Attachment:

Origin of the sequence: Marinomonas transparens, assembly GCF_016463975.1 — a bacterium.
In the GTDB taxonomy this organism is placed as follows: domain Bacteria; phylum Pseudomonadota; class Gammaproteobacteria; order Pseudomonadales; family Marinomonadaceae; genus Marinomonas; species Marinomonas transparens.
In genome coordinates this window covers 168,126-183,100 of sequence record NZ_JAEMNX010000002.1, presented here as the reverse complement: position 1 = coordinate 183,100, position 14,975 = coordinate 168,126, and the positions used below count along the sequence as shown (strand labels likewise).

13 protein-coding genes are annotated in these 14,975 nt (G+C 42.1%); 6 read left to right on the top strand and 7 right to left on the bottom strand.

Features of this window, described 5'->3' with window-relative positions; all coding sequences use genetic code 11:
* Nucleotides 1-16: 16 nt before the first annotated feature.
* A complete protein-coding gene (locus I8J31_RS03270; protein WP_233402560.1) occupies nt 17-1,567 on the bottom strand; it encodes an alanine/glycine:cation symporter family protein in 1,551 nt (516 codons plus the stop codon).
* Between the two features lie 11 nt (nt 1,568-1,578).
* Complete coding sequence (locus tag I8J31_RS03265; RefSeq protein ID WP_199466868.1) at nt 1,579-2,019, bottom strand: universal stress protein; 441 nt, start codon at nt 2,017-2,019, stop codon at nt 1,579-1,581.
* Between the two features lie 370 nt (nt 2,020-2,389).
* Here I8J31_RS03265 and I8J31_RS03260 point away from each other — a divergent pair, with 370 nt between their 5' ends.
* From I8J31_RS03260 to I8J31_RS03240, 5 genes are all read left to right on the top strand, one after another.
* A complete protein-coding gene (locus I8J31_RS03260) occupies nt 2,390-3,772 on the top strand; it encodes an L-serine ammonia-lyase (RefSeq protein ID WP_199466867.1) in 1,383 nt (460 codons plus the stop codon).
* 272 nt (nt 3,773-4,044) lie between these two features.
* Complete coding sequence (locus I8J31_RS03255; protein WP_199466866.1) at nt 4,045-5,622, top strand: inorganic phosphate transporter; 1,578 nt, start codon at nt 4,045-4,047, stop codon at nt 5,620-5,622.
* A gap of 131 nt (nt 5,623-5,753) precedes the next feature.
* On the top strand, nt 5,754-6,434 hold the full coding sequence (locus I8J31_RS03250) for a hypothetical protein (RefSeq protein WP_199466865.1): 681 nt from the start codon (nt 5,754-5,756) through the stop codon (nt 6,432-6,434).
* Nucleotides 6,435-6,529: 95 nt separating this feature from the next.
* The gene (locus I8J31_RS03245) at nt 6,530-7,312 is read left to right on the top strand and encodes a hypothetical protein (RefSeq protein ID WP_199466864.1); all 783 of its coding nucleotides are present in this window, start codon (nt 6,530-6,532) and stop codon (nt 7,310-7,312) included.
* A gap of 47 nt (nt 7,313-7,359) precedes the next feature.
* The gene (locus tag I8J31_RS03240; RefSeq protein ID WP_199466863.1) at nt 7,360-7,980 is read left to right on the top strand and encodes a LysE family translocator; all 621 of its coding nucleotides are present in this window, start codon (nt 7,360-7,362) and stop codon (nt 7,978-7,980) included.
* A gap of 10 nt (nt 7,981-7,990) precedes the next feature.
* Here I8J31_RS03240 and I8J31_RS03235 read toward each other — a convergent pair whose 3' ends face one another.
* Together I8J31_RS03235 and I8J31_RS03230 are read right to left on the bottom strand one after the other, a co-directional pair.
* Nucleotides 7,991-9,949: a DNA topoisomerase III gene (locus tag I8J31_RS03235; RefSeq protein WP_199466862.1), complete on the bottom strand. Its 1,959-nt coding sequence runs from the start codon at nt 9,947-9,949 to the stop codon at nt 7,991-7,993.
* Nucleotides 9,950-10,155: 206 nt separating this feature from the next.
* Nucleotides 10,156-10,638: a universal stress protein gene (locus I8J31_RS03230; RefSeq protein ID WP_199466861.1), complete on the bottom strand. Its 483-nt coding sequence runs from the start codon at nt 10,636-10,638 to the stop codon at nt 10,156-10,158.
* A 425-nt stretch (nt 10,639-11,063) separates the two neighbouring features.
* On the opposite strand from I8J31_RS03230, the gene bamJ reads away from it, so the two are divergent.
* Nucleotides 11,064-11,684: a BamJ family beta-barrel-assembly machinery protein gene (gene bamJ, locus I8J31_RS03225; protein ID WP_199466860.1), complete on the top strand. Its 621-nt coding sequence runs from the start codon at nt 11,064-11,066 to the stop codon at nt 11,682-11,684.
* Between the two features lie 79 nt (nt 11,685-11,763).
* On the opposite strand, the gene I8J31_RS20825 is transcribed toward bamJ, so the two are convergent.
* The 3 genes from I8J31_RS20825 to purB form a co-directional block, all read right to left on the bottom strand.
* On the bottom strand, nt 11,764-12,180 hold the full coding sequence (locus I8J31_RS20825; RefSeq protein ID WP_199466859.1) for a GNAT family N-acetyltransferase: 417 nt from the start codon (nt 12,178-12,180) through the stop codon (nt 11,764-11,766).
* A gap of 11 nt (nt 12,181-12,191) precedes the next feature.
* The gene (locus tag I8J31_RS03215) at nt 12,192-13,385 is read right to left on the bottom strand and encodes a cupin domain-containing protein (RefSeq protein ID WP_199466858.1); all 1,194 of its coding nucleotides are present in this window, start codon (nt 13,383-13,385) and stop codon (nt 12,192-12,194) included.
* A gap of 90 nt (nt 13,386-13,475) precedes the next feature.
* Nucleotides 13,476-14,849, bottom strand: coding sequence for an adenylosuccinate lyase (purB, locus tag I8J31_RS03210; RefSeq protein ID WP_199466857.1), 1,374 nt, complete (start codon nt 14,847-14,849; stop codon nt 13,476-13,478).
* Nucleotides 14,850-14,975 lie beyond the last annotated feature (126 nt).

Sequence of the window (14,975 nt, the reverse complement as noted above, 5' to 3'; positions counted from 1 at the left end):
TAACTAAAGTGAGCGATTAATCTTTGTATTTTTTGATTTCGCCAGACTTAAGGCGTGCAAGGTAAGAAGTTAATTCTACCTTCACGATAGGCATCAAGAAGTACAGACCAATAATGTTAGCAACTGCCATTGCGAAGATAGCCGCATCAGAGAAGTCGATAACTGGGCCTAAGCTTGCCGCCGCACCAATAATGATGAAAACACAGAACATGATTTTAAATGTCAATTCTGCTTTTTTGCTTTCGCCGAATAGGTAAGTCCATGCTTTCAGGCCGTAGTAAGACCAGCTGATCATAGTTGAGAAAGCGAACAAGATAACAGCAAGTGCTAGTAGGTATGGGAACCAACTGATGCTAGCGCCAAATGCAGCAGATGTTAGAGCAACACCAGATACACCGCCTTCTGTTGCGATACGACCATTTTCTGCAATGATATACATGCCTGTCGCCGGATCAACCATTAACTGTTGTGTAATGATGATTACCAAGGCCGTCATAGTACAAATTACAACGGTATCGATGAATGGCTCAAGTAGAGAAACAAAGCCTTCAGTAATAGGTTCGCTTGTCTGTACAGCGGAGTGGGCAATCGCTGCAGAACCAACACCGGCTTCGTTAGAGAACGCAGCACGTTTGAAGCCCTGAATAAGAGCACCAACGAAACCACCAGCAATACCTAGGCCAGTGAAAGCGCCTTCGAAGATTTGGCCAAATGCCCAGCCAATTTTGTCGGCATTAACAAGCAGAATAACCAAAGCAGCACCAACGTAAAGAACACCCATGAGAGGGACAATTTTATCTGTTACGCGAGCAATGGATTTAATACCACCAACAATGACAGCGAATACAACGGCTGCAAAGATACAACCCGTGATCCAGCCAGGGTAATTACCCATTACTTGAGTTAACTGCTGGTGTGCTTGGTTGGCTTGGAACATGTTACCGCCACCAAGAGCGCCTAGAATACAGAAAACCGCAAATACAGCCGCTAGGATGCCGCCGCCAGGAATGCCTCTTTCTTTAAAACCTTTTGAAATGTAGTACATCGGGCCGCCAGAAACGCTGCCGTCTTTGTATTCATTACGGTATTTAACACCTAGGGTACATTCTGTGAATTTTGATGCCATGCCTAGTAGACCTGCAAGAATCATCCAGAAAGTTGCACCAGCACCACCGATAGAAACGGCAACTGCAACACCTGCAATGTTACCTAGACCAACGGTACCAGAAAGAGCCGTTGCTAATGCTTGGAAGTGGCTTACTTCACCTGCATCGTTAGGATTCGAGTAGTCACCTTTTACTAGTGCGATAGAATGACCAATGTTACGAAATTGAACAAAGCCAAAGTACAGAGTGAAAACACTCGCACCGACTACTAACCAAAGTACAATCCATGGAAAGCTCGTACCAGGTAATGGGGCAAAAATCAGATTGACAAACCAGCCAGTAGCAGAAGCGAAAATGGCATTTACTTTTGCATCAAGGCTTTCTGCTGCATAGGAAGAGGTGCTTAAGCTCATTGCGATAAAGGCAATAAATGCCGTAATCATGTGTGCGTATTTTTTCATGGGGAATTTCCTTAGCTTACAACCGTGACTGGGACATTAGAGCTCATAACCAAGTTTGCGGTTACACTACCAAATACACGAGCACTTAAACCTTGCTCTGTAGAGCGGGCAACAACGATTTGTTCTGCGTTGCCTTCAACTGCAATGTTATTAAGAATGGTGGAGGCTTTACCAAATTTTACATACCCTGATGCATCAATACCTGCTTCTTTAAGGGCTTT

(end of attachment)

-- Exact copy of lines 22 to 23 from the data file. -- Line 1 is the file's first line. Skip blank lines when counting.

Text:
* A gap of 10 nt (nt 7,981-7,990) precedes the next feature.
* Here I8J31_RS03240 and I8J31_RS03235 read toward each other — a convergent pair whose 3' ends face one another.